Quantcast
Connect with us

Top military official frets over ‘unbelievable turmoil’ in White House: ‘Sort it out soon — we’re at war’

Published

on

A top military official expressed concern over the stability of the U.S. government in the wake of Michael Flynn’s resignation as national security advisor.

Gen. Tony Thomas, head of the Special Operations Command, worried during a military conference Tuesday that the situation in Washington could cause U.S. troops to lose focus in their efforts to combat terrorism, reported the New York Times.

ADVERTISEMENT

“Our government continues to be in unbelievable turmoil,” Thomas said. “I hope they sort it out soon, because we’re a nation at war.”

Thomas, who served in key posts in the top-secret counterterrorism unit known as Delta Force, recently took over command of SOCOM — which conducts covert missions such as unconventional warfare, counterinsurgency and psychological warfare.

Thomas insisted Special Operations Forces are “staying focused” despite the shakeups on President Donald Trump’s national security team, but he told the Times afterward that he hoped the situation would get sorted out soon.

“As a commander, I’m concerned our government be as stable as possible,” Thomas told the newspaper.

ADVERTISEMENT

Trump’s national security team is in disarray less than a month into his presidency, reported Bloomberg, and the agency’s acting director called an all-hands meeting for Tuesday morning.

Army Lt. Gen. Keith Kellogg, the acting NSC director, and deputy K.T. McFarland were each expected to speak at that meeting.

Trump added his chief strategist, Steve Bannon, to the National Security Council last month, in a controversial move that downgraded the joint chiefs of staff and director of national intelligence — who will attend agency meeting only when their expertise is requested.

ADVERTISEMENT

Kellogg is among several reported candidates to succeed Flynn, who admitted that he neglected to tell Vice President Mike Pence that he might have discussed ending sanctions against Russia in a phone conversation with that nation’s ambassador.

Flynn, the former director of the defense intelligence agency under President Barack Obama, has been the subject of news reports questioning his ties to the Kremlin.

Trump’s aides are also vetting retired Vice Admiral Robert Harward, former CIA director David Petraeus, and Robert Kimmitt as possible successors to Flynn.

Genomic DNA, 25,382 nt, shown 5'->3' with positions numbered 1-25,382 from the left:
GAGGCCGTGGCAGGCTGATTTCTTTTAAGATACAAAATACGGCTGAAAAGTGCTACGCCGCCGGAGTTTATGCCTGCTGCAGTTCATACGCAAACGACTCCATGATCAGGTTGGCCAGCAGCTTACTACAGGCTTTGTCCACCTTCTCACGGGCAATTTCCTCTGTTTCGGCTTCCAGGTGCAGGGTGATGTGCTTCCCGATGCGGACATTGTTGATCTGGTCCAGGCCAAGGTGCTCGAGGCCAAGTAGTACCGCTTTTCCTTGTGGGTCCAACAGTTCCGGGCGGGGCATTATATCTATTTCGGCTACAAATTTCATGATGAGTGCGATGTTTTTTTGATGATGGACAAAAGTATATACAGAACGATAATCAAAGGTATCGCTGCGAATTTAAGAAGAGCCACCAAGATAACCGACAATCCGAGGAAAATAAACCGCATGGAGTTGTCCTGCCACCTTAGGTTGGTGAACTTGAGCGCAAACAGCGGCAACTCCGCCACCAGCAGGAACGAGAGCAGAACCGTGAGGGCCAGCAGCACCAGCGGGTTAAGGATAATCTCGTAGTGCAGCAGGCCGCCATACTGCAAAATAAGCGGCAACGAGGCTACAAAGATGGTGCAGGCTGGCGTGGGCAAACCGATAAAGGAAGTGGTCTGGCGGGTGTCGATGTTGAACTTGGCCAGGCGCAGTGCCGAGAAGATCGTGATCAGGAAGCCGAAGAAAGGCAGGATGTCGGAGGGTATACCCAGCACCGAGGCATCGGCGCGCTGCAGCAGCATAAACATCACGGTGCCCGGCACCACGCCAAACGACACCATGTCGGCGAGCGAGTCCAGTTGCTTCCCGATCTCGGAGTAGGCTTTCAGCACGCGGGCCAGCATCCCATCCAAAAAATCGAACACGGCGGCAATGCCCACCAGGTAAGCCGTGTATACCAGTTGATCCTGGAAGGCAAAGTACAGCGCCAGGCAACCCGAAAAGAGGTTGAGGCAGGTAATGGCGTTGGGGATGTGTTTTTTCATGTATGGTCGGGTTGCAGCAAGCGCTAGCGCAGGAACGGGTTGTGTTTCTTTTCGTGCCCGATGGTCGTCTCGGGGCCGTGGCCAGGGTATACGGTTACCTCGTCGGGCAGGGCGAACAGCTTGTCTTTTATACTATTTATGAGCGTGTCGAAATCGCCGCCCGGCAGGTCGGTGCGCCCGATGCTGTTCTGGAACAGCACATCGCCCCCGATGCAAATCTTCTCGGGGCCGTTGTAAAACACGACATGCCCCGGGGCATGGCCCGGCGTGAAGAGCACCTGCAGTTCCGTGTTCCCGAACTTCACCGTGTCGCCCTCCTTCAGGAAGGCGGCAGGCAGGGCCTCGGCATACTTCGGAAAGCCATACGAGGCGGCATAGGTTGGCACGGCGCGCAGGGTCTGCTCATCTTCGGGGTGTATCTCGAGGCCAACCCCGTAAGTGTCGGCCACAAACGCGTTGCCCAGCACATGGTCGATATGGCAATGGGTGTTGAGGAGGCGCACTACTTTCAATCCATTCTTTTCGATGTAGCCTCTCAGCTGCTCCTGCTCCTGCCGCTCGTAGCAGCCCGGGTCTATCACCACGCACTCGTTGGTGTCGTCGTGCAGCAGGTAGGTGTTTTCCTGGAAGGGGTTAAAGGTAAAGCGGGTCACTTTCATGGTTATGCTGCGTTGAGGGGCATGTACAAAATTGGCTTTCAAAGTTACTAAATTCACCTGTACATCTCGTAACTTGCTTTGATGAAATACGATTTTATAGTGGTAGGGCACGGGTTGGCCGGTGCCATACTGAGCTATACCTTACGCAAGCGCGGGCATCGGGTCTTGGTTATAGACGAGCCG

ADVERTISEMENT


Report typos and corrections to: [email protected].
READ COMMENTS - JOIN THE DISCUSSION
Continue Reading

Breaking Banner

‘This is INSANE’: National security experts shocked by Pompeo’s saber-rattling towards Turkey

Published

on

National security experts are floored seeing the warmongering coming from Secretary of State Mike Pompeo, who said Monday that he was prepared to go to war with Turkey.

“We prefer peace to war,” Pompeo told CNBC. “But in the event that kinetic action or military action is needed, you should know that President Trump is fully prepared to undertake that action.”

He didn't want to give specifics, however, saying he wanted to let the president announce things himself.

Continue Reading

Breaking Banner

The tangled web of Rudy Giuliani’s associations with questionable characters in the Ukraine scandal

Published

on

Washington Post political analyst Philip Bump has created a link analysis of the tangled web President Donald Trump's attorney Rudy Giuliani finds himself caught in.

According to the report, Giuliani isn't only linked to Lev Parnas and Igor Fruman, the two associates indicted and arrested after lunch with them a few weeks ago. Giuliani is linked to a chorus of people now outed for being involved in the Ukraine scandal.

Continue Reading
 

Breaking Banner

White House personnel chief delivers a new blow to Trump: Top DHS candidates are not legally qualified

Published

on

President Donald Trump's quest to find an acting replacement for departed Department of Homeland Security chief Kirstjen Nielsen was dealt a significant blow on Monday.

The Wall Street Journal reports that the White House personnel office chief Sean Doocey has informed the president that he doesn't believe either of his top two picks are legally qualified to hold the position.

As the Journal notes, "federal statute that governs vacancies states that acting officials in cabinet-level positions must either be next in line for a position or hold a Senate-confirmed position." Neither Ken Cuccinelli, who heads the U.S. Citizenship and Immigration Services, nor Mark Morgan, who leads Customs and Border Protection, meet those standards, Doocey determined.

Continue Reading
 
 
Help Raw Story Uncover Injustice. Join Raw Story Investigates for $1 and go ad-free.
close-image